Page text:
Q: There's a beautiful connection between creating a meal and creating a relationship and i thought that was just really lovely in the film, also sense memory when you eat a specific meal, I was wondering what your favorite meals are that might draw a sense memory out for you?
Sienna Miller : It's so hard, we’ve obviously been answering a lot of food questions and there are so many different types of food, but for me there's something really comforting about my mom's roasted chicken
Daniel Brühl : Yesterday I had a fried black rice and I'm half spanish, from spain, my mom does that a lot too and it was spectacular at a restaurant called stella, estella, boy crispy fried black rice is just
Sam Keeley : I guess a classic sunday roast, is always gonna have something that kind of reminds you of home and comfort and being a child again which is lovely
Bradley Cooper : You know the thing about food is if you throw out any food I'll tell you what the memory is, that’s the great thing, it really is true.
Mario Batali : Sunday gravy
Bradley Cooper : Oh yeah grandmother, actually pulling it out of the freezer and freezing my hand because it was so cold, because we used to freeze the gravy for the week and make it on sunday, then we just stack the freezer with it
Sienna Miller : I think that’s the thing about food though, it's just so much more than eating for me and i think for anyone who appreciates it and like lives to eat which somehow all of us pretty much do but the idea of everybody getting together around food and what that does for relationships and friendships and it's like kind of the most joyful thing about being alive so it's a difficult question to answer you know because of that
Mario Batali : Well a family meal share was probably the most crystallized moment when you were finally on the team, that was when everyone realized oh yes he’s gonna have dinner with us and there was a satisfaction on the whole team very much like when you have dinner with your family and everyone all of a sudden shows up, oh wow we’re all here it can be really remarkable and nutrition becomes more than just comestible it becomes emotional and there's something to that and it share experience particularly when you go through a dinner service and work so hard together with people who you don't even have to love every day, but you need them then and at the end you can look back at eachother and say yeah we did it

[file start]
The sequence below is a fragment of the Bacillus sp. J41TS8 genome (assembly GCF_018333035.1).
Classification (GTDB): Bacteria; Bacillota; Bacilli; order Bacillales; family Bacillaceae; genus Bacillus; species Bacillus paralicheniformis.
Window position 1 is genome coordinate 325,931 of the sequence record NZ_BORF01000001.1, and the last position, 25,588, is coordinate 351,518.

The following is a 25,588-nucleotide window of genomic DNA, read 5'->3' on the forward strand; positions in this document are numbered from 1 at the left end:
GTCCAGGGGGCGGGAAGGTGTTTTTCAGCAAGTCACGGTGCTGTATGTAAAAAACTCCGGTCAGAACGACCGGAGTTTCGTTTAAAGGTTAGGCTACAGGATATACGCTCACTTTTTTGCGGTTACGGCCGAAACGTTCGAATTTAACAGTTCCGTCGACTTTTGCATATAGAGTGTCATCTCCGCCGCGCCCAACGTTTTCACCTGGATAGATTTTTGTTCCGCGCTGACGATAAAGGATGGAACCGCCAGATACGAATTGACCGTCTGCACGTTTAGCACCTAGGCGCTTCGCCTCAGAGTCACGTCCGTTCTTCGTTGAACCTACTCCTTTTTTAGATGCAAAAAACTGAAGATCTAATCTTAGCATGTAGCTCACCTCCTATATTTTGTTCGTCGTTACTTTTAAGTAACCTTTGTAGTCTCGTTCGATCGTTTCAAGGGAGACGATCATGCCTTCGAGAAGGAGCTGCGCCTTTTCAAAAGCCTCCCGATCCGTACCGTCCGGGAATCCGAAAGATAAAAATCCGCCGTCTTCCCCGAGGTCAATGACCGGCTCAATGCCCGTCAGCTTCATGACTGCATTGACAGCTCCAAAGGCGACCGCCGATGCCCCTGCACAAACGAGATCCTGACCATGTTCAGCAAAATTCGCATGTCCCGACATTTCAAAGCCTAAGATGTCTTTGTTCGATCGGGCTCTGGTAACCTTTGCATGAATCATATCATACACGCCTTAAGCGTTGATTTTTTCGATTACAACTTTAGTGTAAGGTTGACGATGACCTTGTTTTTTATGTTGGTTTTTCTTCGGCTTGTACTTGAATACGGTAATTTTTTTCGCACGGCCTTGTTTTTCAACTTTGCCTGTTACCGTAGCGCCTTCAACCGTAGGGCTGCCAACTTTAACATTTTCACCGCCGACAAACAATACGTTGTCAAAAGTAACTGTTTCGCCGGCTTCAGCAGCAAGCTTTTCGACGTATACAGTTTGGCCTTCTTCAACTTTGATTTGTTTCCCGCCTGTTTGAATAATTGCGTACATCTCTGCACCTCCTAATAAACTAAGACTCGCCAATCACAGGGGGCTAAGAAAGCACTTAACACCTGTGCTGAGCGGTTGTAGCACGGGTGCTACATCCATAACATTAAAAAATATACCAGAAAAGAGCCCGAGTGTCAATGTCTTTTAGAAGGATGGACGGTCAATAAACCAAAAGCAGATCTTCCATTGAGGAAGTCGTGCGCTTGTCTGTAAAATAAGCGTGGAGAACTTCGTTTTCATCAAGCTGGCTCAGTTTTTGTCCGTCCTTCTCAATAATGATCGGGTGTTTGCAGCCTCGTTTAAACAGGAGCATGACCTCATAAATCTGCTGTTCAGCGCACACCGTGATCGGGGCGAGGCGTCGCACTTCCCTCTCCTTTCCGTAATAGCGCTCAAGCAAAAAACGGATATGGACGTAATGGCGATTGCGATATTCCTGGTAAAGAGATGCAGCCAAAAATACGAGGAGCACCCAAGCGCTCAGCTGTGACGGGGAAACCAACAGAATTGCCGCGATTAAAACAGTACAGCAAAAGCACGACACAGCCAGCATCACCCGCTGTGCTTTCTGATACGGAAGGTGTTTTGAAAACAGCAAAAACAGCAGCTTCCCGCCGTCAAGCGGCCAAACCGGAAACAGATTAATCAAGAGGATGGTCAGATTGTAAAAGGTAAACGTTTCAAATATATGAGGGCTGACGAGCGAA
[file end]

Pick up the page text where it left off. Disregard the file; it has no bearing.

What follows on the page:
Bradley Cooper : Do you do that in your restaurants?
Mario Batali : Yeah, always.
Bradley Cooper : Because I've never had that experience, we never had the family meal
Mario Batali : In all of our restaurants because we’re lunch and dinner we have breakfast, lunch and dinner family meals and you can just stop in, the late dinner family meal is like the 12:30 left over bits of steak put in the pasta with everything and that's the best one.
Q: What do you think about the whole thing about chefs being rock stars these days and are any of you enamored with chefs that you felt like oh my god you know this is somebody really cool that I'd like to meet?